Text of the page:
Tocqueville's book has on the whole a calming effect upon the mind, but it leaves a certain sense of disgust behind. It makes one realize the necessity of what is happening around us and the inevitableness of the goal prepared for us; but it also makes it plain that the the era of mediocrity in everything is beginning, and mediocrity freezes all desire. Equality engenders uniformity, and it is by sacrificing what is excellent, remarkable, and extraordinary that we get rid of what is bad. The whole becomes less barbarous, and at the same time more vulgar.
The age of great men is going; the epoch of the ant-hill, of life in multiplicity, is beginning. The century of individualism, if abstract equality triumphs, runs a great risk of seeing no more true individuals. By continual leveling and division of labor, society will become everything and man nothing.
As the floor of valleys is raised by the denudation and washing down of the mountains, what is average will rise at the expense of what is great. The exceptional will disappear. A plateau with fewer and fewer undulations, without contrasts and without oppositions, such will be the aspect of human society. The statistician will register a growing progress, and the moralist a gradual decline: on the one hand, a progress of things; on the other, a decline of souls. The useful will take the place of the beautiful, industry of art, political economy of religion, and arithmetic of poetry. The spleen will become the malady of a leveling age.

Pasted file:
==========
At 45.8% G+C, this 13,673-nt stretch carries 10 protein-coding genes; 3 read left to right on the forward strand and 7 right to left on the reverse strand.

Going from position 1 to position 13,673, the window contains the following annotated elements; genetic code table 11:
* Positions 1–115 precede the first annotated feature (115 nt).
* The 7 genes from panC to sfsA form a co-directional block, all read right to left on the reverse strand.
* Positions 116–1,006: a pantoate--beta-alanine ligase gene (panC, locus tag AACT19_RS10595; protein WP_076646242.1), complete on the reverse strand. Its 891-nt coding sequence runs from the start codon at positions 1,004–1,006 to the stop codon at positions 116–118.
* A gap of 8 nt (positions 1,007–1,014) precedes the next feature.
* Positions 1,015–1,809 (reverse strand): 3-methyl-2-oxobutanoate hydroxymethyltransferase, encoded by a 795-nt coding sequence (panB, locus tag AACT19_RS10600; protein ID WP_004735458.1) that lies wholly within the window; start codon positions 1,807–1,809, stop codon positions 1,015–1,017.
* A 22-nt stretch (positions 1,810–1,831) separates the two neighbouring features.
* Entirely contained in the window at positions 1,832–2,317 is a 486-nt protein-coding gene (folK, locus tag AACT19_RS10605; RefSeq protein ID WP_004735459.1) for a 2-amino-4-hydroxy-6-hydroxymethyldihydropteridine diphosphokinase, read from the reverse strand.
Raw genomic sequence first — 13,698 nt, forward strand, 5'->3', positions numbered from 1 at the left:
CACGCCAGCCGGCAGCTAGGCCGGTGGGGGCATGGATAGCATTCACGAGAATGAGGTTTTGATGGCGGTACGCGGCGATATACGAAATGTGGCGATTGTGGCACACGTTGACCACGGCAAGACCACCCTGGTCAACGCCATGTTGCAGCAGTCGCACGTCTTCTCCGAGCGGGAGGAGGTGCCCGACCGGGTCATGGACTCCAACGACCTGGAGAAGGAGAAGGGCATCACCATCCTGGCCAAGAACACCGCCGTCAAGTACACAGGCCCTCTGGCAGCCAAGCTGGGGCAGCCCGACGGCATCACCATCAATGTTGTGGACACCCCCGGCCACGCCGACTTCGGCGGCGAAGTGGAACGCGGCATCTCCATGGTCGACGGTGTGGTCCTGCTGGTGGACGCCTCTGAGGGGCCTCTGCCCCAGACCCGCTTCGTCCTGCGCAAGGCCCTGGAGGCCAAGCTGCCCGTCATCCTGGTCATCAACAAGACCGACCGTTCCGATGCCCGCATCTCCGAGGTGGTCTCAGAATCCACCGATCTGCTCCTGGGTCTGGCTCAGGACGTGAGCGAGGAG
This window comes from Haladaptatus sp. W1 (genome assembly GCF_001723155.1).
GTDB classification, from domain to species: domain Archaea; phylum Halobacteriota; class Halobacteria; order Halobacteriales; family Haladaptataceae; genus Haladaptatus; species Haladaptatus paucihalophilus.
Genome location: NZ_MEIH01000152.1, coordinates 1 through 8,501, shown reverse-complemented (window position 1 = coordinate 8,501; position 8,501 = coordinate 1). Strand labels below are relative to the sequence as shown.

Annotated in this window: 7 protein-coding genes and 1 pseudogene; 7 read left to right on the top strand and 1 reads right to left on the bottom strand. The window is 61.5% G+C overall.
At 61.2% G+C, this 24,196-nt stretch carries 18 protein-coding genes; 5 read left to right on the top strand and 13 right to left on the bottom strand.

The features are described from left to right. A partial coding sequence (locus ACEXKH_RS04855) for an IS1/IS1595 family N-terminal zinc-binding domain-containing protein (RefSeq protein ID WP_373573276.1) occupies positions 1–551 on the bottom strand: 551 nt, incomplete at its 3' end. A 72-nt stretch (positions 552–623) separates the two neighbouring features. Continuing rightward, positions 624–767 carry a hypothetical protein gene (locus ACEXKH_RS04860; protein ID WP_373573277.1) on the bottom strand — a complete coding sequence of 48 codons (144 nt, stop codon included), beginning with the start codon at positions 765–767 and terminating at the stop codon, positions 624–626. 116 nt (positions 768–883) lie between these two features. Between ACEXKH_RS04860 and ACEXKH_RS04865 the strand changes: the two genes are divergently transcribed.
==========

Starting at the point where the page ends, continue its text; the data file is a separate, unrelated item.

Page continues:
Is this indeed the fate reserved for the democratic era? May not the general well-being be purchased too dearly at such a price? The creative force which in the beginning we see forever tending to produce and multiply differences, will it afterward retrace its steps and obliterate them one by one? And equality, which in the dawn of existence is mere inertia, torpor, and death, is it to become at last the natural form of life? Or rather, above the economic and political equality to which the socialist and non-socialist democracy aspires, taking it too often for the term of its efforts, will there not arise a new kingdom of mind, a church of refuge, a republic of souls, in which, far beyond the region of mere right and sordid utility, beauty, devotion, holiness, heroism, enthusiasm, the extraordinary, the infinite, shall have a worship and an abiding city? Utilitarian materialism, barren well-being, the idolatry of the flesh and of the "I," of the temporal and of mammon, are they to be the goal if our efforts, the final recompense promised to the labors of our race? I do not believe it. The ideal of humanity is something different and higher.
But the animal in us must be satisfied first, and we must first banish from among us all suffering which is superfluous and has its origin in social arrangements, before we can return to spiritual goods.(1)